Usually when a company introduces new features or updates for an existing gadget, they tend to be a bit…lacking. You may get one small update, two or three if you’re lucky. Well, buckle up GoPro fans: Today, the company is launching seven new experimental features, because why the hell not?
The new features are available for download today at the GoPro Labs website, which is where the company drops beta features that may never actually become “official.” This firmware update supports the Hero9 Black, Hero8 Black, Hero7 Black, and the GoPro Max. Some are updates to previously introduced features, like QR-code controls, while others seem to be aimed at letting users use their GoPros in more experimental ways. In any case, here’s a quick rundown of what’s launching today.
- Camera motion triggers
- USB Power triggers
- Motion detection enhancements
- Simplified live-streaming QR codes
- Single-setting/one-button modes
- New exposure modes
- New QR code controls
The camera motion triggers use a GoPro’s accelerometer and/or gyroscope to start or stop capture only when it detects you’re in motion. The idea behind this is to maximise battery life and storage, as you won’t be recording footage of you just…standing somewhere figuring out what to record next. The USB Power triggers do the same, except the trigger is whenever the camera detects you’re plugged into a USB power source. According to the company, this should enable folks to use their GoPros as makeshift dashcams, which frankly sounds like a neat and economical way to repurpose an older GoPro.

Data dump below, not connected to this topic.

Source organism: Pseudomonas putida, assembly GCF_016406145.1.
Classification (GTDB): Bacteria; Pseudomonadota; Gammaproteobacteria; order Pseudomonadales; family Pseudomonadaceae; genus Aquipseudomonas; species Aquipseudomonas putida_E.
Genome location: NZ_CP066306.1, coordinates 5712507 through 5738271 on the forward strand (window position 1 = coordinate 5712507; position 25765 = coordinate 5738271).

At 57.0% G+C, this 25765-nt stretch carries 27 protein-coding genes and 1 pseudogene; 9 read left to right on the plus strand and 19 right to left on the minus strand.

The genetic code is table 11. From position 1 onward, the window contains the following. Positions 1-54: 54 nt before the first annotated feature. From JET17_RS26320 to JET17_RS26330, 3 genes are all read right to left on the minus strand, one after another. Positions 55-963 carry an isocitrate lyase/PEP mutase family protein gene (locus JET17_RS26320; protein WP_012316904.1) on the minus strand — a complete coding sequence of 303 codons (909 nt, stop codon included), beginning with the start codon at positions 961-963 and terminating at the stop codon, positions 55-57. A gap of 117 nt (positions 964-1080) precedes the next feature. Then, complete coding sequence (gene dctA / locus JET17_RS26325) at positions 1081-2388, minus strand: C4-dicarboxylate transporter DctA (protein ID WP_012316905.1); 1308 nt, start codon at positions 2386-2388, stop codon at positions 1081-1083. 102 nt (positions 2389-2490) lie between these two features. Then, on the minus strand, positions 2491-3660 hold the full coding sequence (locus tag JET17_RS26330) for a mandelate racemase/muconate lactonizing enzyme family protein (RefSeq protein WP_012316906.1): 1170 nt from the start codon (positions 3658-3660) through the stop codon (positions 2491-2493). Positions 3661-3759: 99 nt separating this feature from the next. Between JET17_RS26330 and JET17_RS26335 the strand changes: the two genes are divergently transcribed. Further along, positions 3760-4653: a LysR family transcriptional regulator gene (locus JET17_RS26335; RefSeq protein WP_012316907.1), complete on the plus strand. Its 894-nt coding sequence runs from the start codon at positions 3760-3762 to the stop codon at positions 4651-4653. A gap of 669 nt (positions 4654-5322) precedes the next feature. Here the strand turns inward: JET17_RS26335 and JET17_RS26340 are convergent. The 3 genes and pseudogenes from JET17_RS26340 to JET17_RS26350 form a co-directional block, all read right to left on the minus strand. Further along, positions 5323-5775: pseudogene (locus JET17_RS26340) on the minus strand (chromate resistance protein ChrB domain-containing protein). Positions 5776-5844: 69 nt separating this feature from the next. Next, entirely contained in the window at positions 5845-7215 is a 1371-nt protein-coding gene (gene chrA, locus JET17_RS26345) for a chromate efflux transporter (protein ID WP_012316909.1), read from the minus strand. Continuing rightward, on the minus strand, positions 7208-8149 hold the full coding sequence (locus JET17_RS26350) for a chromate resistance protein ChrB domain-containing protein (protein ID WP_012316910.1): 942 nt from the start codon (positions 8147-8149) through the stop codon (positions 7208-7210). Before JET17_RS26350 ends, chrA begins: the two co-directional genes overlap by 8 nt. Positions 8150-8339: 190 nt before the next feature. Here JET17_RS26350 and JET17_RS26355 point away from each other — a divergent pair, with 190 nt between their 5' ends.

Some of the updates are more passive. For example, the motion detection enhancements are basically extending that particular feature to all video modes, including the 360-degree motion detection in the GoPro Max. Likewise, the simplified live-streaming QR code just makes it faster to start a stream whenever you’re connected to wifi. As for the new QR code controls, GoPro is now adding support for 5K and the Hero9 Black’s HindSight capture feature. The new exposure modes also now allow you to set a timed exposure lock, as well as minimum shutter speeds.
Lastly, the single-setting/one-button mode essentially makes it so that all you can do on the camera is start or stop a capture. As for why you might want to do that, GoPro says it’s meant to help newbies from accidentally switching camera settings and modes while they learn how to use their devices.
In any case, in lieu of any new hardware, we love a meaty, backwards-compatible software update.